By Nadine Blank
As a fairly new country with nearly no literary standing in the world, America was due for a classic feminist tale for readers of all ages. Louisa May Alcott’s Little Women checked all the boxes as far as nineteenth-century American questions went, addressing issues like economic dependency on men, conflicts between being independent women and docile wives, and compromise versus submission. Some feminists such as Judith Fetterley argue that while the Civil War was going on in the novel, the main character Jo was facing her own Civil War regarding her place in America. Using the novel as an idealized platform for her own life, Alcott explains her ideas of feminist struggles in American culture in the 1800s.
One step further, Angela Estes and Kathleen Lant argue that Jo is Alcott’s doll of sorts, allowing her to experience her own conflicts in an out-of-body context:
“For Jo is an experimental heroine through whom Alcott can explore the tensions of female experience in nineteenth-century America: between being a dutiful member of women’s sphere and being an independent, self-reliant woman” (103).
These spheres do not always intersect, as Jo learns in “Chapter 27: Literary Lessons.” When faced with a decision of waiting to publish her book the way she wants it or publishing a cut-down version for a cash advance she can spend on her family, she explains her line of thinking:
“Fame is a very good thing to have in the house, but cash is more convenient, so I wish to take the sense of the meeting on this important subject” (7).
Jo’s thought process is not a feminist one, but that is not to say it is bad. In fact, in the nineteenth century, this thought process would have been considered womanly and motherly. This is part of the conflict that Jo grapples with; her existence as a “little woman” does not always fit with her existence as a writer. Alcott herself most likely felt this way and used the novel as an outlet for her frustration of the limitations of nineteenth-century American feminist progress.
Sita and Sarita, Cecilia Beaux c. 1921
The arts were a large feminist influence in the nineteenth century and beyond, and many female artists, like Alcott, used their art as an outlet. Cecilia Beaux was an art student in Paris in the late nineteenth century, and she developed skill and focused on painting women as more than just objects of beauty. The woman pictured is her cousin, Sarah Allibone Leavitt, with a carefully crafted expression of intelligence. Beaux enjoyed this piece so much that “she made a second painting for her ‘own satisfaction when the original went to France for good.”
The concept of the “little woman” seems to be a self-conflicting feminist viewpoint, which is why it works so well in a book that Alcott loads with feminist vs. traditionalist discord. Alcott and her characters themselves are living through unsolvable mixed feelings. Fetterley assumes that this is the ultimate message of Alcott’s novel:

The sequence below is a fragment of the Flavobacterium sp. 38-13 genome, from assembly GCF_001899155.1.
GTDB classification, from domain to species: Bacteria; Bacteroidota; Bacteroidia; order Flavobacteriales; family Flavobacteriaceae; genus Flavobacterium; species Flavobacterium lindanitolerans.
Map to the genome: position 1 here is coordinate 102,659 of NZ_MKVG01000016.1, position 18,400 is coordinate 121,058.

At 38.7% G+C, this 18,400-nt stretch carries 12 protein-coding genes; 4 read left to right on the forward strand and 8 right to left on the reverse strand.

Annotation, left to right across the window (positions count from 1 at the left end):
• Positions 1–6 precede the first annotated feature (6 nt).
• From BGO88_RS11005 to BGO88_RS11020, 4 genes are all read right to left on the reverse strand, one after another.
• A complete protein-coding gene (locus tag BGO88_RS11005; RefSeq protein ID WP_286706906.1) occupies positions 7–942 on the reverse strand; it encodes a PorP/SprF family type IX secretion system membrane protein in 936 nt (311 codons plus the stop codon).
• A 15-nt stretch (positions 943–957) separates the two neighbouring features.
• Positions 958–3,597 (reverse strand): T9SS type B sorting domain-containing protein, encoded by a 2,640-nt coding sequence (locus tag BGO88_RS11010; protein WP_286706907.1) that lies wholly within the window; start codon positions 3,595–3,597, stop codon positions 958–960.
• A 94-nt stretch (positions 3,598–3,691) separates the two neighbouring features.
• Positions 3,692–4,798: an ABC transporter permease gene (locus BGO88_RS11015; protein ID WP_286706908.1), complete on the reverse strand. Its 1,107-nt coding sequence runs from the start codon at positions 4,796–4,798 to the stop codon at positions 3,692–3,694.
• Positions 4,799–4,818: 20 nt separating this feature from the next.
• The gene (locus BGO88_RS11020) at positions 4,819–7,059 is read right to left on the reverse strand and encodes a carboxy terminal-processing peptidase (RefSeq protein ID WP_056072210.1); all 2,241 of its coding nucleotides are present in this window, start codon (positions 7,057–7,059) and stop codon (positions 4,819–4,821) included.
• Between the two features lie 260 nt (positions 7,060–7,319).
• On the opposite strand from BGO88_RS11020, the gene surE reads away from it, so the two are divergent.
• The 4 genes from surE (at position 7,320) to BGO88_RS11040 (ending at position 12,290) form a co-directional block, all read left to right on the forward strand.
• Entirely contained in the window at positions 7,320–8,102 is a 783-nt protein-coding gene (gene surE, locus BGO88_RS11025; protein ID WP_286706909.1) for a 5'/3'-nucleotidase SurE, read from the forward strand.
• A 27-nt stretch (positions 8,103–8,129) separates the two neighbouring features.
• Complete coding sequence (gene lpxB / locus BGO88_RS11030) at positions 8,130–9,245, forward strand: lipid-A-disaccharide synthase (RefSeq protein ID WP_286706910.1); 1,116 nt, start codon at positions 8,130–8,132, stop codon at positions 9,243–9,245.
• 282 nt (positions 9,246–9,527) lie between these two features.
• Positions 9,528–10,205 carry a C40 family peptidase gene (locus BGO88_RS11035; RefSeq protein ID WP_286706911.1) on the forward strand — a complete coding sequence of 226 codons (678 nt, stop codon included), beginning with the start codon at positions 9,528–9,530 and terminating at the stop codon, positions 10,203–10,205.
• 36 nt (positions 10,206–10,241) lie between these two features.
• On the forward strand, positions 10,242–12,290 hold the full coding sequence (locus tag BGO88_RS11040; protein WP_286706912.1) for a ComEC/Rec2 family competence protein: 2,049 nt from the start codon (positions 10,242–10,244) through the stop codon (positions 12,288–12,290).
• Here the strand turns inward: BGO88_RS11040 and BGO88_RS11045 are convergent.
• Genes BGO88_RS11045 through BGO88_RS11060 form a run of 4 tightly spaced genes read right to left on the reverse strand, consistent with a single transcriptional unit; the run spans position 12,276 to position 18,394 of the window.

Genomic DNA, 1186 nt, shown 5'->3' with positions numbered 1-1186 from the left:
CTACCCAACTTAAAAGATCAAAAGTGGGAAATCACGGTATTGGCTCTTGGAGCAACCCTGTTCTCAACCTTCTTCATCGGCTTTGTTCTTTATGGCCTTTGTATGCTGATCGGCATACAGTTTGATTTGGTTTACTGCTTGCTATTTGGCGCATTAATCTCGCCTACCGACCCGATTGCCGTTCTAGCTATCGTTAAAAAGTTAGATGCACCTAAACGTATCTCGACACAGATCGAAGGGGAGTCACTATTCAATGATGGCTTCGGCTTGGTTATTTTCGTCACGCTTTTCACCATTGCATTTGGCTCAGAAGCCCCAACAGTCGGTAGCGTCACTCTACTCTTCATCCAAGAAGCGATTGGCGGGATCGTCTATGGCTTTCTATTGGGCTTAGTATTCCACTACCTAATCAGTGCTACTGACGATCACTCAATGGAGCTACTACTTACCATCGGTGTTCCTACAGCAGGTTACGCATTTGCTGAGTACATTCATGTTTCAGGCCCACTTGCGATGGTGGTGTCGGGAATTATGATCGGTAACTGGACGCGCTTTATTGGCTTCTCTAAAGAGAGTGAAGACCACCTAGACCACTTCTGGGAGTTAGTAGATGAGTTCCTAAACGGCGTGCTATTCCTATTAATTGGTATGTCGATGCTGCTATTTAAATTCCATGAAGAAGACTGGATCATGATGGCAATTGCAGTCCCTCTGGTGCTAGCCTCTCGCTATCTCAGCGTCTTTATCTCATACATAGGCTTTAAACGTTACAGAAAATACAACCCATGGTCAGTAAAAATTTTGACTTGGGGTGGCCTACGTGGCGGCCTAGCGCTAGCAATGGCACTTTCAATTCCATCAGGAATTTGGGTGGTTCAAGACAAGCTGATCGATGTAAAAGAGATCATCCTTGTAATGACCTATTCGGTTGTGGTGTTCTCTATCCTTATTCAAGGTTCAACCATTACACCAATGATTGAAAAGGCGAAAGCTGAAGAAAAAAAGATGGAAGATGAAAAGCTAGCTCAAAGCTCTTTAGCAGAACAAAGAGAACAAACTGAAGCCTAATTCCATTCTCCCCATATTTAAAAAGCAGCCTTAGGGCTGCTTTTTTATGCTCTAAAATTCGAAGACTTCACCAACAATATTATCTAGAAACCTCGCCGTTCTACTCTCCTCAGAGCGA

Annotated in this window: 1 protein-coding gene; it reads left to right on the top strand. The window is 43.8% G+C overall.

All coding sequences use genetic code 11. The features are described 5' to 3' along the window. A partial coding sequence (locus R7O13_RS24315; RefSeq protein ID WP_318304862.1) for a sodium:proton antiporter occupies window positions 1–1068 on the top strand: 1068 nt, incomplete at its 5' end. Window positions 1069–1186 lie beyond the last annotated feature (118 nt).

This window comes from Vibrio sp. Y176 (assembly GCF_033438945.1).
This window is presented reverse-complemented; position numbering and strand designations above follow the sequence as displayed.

“Our attitude, moreover, is not the result of feminist values imposed on Alcott’s work but the result of ambivalence within the work on the subject of what it means to be a little woman. Certainly this ambivalence is itself part of the message of Little Women. It accurately reflects the position of the woman writer in nineteenth-century America, confronted on all sides by forces pressuring her to compromise her vision” (Fetterley 382).
Jo and most likely Alcott’s dilemma is two dueling pressures: feminist demands and womanly demands. Alcott experiences this as a writer and puts Jo into situations like this as a writer and breadwinner:
“So Jo was satisfied with the investment of her prize money, and fell to work with a cheery spirit, bent on earning more of those delightful checks. She did earn several that year, and began to feel herself a power in the house, for by the magic of a pen, her ‘rubbish’ turned into comforts for them all” (6).
On the one hand, Jo is making her own money doing something she is passionate about, something that many women in the nineteenth century were unable to achieve. On the other hand, she is selling out with sensationalist stories that she knows will sell in order to earn this money, which goes against her plea for independence. In the end, there is no right answer, and what Alcott may be toying with in this as well as the very title of the book is a concept that may even be appreciated in today’s feminism. Alcott’s book may be a prime example that being a feminist and living a feminist life might not mean that a woman’s every action must be a feminist act. Little Women eliminates the unhealthy expectations and guilt of conflicting ideas when pursuing something less than liberating and outlines an accepting pro-woman lifestyle, no matter how a woman may choose to live.
Fetterley, Judith. “”Little Women”: Alcotts Civil War.” Feminist Studies 5, no. 2 (1979): 369. doi:10.2307/3177602.
Alcott, Louisa May. Chapter 27: Literary Lessons. In Little Women.
Estes, Angela M., and Kathleen Margaret Lant. “Dismembering the Text: The Horror of Louisa May Alcotts Little Women.” Childrens Literature 17, no. 1 (1989): 98-123. doi:10.1353/chl.0.0430.